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Definition: Klamath Mountains from Merriam-Webster's Geographical Dictionary

Mountain range of the Coast Ranges in NW California, extending from Siskiyou co. N into Oregon; includes, in N part, the Siskiyou Mts.


Summary Article: Klamath Mountains from The Hutchinson Unabridged Encyclopedia with Atlas and Weather Guide

Range of mountains extending for some 400 km/250 mi from southwestern Oregon into northwestern California. They form part of the larger Coast Range. Their highest peak, at 2,755 m/9,038 ft, is Mount Eddy. They are named after the indigenous Klamath people who once inhabited the area. The main economic activities here are lumbering, dairying, fruit growing, as well as leisure services catering for anglers, hunters, and hikers.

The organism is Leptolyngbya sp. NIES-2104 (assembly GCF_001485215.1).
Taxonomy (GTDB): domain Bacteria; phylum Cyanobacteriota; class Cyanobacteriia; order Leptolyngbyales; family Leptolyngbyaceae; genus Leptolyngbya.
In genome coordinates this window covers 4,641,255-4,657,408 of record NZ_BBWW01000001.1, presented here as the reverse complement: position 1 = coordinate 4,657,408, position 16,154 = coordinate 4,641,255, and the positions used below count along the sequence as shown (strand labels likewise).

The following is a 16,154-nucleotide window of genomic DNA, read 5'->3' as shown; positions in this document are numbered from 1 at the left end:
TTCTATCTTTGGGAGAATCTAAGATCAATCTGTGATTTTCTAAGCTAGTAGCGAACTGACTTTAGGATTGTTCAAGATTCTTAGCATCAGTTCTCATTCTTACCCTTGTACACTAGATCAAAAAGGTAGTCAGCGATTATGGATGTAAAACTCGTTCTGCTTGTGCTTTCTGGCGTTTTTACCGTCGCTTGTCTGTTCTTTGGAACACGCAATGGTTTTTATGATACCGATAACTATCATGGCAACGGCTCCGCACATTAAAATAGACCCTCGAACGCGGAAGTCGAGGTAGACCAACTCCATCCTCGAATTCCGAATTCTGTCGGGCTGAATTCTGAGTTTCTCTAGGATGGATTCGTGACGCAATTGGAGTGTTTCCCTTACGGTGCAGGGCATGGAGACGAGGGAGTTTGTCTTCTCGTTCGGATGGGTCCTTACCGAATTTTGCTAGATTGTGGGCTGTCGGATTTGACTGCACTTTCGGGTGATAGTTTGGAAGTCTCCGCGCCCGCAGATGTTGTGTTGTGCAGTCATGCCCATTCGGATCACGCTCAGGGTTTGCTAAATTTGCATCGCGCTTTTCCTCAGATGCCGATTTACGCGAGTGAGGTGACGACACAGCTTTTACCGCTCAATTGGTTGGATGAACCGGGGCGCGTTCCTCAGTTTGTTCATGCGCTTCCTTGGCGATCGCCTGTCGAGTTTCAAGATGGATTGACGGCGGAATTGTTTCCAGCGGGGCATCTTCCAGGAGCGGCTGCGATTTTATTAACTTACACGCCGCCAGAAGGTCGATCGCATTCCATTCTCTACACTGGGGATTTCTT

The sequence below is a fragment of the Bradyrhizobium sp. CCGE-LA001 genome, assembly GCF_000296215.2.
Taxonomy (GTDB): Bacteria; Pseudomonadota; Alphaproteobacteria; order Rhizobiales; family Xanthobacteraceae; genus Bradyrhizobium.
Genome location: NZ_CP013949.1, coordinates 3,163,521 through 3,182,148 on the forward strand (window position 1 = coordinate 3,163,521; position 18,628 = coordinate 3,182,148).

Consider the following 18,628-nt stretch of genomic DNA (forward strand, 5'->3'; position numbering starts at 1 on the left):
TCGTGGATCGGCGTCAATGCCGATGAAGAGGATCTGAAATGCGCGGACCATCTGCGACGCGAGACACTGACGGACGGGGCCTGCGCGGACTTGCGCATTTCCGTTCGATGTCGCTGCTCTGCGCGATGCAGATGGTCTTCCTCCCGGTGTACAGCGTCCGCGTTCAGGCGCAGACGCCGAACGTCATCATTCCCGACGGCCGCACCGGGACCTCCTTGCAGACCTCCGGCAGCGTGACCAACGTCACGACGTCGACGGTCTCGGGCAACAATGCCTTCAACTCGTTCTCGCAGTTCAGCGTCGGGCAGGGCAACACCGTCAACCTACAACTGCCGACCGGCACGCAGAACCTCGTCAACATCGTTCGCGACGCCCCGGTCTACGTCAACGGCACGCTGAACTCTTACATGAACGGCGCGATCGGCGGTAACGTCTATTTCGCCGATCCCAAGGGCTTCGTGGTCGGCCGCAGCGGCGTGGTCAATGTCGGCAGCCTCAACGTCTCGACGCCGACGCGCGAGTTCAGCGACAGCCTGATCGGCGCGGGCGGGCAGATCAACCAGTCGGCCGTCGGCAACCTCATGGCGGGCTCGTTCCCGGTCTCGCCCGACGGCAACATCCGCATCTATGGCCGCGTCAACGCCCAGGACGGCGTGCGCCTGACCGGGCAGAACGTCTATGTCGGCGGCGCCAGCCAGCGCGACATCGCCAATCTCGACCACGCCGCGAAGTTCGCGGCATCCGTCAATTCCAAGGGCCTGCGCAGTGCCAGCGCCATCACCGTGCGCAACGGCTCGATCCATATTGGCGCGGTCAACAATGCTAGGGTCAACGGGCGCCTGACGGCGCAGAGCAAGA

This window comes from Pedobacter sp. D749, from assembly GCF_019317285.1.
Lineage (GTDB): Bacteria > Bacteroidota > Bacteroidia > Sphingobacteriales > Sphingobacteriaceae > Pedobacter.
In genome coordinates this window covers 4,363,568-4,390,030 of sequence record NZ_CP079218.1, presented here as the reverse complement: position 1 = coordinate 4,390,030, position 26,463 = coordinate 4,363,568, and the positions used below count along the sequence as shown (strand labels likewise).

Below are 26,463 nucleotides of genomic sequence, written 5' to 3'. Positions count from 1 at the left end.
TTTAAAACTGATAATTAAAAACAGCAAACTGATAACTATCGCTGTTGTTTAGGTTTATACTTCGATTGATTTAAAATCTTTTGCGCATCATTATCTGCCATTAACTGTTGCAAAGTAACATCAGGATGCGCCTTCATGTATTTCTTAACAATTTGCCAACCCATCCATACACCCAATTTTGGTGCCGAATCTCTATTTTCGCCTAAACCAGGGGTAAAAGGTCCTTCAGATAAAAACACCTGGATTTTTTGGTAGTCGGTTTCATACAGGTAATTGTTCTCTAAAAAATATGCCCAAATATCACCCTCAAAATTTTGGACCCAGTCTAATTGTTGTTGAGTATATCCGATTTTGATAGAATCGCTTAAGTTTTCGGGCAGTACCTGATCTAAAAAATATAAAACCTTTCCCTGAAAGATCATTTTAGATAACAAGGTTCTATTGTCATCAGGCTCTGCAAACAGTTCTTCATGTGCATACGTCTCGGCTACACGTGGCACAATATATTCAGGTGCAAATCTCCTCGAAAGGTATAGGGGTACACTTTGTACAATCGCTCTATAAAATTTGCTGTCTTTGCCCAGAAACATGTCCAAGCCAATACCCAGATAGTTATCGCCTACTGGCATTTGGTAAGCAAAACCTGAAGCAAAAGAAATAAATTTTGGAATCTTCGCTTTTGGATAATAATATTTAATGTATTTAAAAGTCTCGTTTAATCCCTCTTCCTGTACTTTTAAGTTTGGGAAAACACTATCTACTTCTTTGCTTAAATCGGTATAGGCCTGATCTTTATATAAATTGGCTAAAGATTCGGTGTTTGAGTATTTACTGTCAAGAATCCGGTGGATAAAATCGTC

The Klamath Mountains run from the foothills south of the Willamette Valley in Oregon, join with the Cascade Range to form the northern boundary of the Sacramento Valley, and then continue south along the west side of the valley. They are subdivided into a number of smaller ranges, including the Rouge River, Siskiyou, Marble, Scott, and Salmon mountains; the South Fork Range; and the Trinity and Yolla Bolly mountains. The Klamaths are made up of granite and include small glaciers and areas of volcanic formation. Castle Crags, south of Shasta, derives its name from striking granite spires that resemble towers and battlements. They receive ample rainfall (over 254 cm/100 in annually), and are for the most part densely wooded. The mountains contain a mix of national forests, wilderness and natural refuge areas, and private property; the Klamath Basin National Wildlife Refuge, an important spot on the ‘Pacific Flyway’, is known as a winter home for bald eagles. The Klamaths are dissected by the Klamath, Rogue, and many other rivers, including headwaters of the Sacramento River. Their clear streams are important spawning grounds for salmon and steelhead.

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